Many factors decide whether a job is satisfying or not, but few are more impactful than pay. Here’s how to know if your house help is underpaid.
Photo credit: wayhomestudio
Being underpaid is annoying and depressing; no one wants to feel that way, but how can you know you're not also a perpetrator of such an act? Money isn't everything, but it's typically the primary motivator for individuals to go to work, so we can't help but wonder how you'd feel if you were horribly underpaid but still required to show up and work every day.
In recent years, the rate at which some house-helps allegedly unleash fear, thievery, cruelty, and hostility has increased, leading to distrust and unease among their employers. Many of these workers may acknowledge engaging in such behavior because they were underpaid or mistreated.
Some may argue that being a house help job involves no genuine skills and may even look down on individuals who work such "odd jobs", yet being able to cater to a stranger's family and your own is a unique life skill. So, if you have a domestic helper or are considering hiring one, consider what the current minimum wage is, how expensive things are in the market, the current cost of living, and the number of hours spent on the job, and then ask yourself, "Am I truly paying my house help her/his money's worth"?
It would be decent enough for employers to pay their help anywhere between N50,000 a month and above, depending on the workload and working hours. But that N20,000 salary doesn’t cut it anymore, I’ll tell you that for free! Imagine having to live off N20,000 in a country where fuel is almost N200 per litre, not to talk of light tariff that is at an all-time high. Let’s be reasonable, the N20,000 - N30,000 salary no longer cuts it and if it’s even less, then you should be tagged “a slave master”. At the end of the day, the salary will be influenced by a lot of variables but we all know what is fair and what is not!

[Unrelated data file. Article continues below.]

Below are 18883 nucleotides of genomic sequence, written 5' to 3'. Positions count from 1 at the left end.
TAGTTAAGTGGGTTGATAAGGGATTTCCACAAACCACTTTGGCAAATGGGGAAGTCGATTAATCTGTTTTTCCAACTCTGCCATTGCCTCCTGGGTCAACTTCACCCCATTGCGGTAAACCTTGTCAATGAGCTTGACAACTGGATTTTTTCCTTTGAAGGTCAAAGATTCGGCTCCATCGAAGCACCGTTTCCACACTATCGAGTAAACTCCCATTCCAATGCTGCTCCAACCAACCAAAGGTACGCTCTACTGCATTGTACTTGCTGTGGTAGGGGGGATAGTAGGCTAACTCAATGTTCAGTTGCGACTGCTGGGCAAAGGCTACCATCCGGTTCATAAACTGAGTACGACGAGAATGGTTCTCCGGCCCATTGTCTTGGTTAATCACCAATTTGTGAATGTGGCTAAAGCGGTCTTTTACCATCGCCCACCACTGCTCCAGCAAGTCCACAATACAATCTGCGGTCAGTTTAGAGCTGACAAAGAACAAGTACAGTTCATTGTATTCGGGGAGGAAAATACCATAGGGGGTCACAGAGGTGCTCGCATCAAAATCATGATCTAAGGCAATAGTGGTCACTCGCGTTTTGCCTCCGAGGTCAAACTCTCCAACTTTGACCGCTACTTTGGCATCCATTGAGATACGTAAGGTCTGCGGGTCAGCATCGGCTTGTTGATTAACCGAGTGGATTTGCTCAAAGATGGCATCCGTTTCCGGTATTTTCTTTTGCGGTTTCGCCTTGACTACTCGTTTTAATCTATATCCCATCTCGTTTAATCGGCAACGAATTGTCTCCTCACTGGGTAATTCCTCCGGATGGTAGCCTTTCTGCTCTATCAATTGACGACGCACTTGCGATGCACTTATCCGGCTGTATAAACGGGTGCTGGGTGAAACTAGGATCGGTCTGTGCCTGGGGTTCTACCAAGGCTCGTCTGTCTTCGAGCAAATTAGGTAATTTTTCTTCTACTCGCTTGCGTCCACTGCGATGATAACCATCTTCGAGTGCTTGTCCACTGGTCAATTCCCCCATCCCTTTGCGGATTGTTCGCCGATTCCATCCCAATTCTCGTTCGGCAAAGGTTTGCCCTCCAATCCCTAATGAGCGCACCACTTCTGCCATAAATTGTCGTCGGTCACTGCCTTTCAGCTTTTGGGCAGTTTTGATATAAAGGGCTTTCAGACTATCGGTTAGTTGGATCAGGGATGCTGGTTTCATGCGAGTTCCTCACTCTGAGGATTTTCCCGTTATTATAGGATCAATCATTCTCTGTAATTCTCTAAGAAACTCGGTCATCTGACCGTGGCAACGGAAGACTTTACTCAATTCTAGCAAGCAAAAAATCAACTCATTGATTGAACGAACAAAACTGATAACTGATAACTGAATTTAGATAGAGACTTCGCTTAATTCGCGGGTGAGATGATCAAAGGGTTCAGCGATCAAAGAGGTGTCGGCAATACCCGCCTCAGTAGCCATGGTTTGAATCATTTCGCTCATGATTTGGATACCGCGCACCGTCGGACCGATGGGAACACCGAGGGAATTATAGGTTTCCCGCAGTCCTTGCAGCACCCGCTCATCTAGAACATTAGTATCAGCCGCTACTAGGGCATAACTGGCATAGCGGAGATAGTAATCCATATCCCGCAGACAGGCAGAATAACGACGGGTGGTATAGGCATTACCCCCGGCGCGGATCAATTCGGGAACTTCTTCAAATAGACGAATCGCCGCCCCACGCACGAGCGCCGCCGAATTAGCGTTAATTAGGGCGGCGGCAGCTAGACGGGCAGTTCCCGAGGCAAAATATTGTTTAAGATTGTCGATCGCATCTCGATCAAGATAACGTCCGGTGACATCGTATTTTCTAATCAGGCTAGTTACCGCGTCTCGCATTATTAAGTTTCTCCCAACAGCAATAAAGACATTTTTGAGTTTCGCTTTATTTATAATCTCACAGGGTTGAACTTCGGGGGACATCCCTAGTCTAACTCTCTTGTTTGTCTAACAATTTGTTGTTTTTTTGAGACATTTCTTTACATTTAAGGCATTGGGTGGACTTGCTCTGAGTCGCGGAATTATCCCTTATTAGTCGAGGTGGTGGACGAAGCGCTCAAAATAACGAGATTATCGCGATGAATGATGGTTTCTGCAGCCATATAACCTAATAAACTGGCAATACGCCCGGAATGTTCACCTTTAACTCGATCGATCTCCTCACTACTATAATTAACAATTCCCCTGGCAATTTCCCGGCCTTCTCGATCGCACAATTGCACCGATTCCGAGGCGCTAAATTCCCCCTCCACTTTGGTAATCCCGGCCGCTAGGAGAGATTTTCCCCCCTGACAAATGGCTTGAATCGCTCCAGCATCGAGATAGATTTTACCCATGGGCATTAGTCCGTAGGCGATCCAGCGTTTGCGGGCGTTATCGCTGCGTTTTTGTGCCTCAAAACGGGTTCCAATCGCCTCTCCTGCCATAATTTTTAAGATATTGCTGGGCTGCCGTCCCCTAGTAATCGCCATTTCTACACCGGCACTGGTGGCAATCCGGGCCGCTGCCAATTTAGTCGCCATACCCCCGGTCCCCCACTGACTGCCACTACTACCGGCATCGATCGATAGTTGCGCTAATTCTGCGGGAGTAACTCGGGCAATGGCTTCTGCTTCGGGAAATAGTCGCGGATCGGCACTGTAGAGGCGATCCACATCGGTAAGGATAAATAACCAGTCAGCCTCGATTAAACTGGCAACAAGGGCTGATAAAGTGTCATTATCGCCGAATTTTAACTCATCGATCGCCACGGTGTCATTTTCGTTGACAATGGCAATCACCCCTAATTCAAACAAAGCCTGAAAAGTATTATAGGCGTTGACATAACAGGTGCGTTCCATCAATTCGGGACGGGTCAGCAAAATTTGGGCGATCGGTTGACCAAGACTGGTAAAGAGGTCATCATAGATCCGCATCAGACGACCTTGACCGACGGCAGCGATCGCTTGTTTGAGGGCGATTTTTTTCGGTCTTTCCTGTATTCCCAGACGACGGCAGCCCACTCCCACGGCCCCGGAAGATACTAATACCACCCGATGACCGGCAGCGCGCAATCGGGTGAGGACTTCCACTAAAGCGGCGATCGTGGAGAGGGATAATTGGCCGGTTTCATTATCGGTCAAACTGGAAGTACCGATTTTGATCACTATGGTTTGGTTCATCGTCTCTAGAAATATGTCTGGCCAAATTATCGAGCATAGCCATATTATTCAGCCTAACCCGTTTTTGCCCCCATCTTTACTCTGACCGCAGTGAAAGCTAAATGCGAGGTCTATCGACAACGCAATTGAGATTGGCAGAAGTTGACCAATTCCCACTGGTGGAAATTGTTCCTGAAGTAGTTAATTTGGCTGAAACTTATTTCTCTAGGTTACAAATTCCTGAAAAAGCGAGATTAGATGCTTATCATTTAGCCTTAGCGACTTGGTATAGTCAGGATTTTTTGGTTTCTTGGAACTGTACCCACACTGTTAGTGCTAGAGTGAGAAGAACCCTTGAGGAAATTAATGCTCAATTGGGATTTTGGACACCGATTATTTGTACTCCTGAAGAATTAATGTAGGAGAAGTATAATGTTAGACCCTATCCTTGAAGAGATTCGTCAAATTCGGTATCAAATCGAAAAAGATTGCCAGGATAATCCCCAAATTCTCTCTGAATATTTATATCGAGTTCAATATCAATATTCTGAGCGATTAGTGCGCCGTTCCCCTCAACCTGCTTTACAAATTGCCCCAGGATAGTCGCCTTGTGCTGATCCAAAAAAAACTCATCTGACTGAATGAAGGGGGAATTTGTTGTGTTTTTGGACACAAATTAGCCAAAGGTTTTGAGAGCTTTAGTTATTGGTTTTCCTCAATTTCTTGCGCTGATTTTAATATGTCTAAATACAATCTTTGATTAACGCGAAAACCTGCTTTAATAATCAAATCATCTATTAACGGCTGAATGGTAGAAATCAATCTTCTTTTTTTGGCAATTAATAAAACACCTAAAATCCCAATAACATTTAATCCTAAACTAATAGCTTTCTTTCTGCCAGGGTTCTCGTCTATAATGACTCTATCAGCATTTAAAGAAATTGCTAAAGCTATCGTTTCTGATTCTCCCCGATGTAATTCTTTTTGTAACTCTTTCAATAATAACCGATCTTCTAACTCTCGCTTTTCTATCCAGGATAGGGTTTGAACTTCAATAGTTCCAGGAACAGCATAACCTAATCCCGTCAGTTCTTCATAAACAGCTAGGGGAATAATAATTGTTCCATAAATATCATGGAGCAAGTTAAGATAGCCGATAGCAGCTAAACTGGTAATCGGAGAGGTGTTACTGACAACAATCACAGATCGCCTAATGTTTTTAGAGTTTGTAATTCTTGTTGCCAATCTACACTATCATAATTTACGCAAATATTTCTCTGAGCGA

Many Nigerians who hire domestic help do not consider other forms of compensation such as insurance, paid leave, or other forms of remuneration. Still, they anticipate hefty benefits packages from their various employers – it’s tit for tat. A "house help" is someone who helps you around the house but is not a servant or slave. So if you can’t pay your house help right, then do it yourself!
What can you do better?
Give room for negotiation
Consider including other benefits
Don’t hire if you do not have to
Set up a bonus and reward structure
Do some research
So if you’ve read this article and you already doubt yourself, you should probably find out if you are paying your house help what they desrve because the best way to retain top-performing staff is by paying them their worth.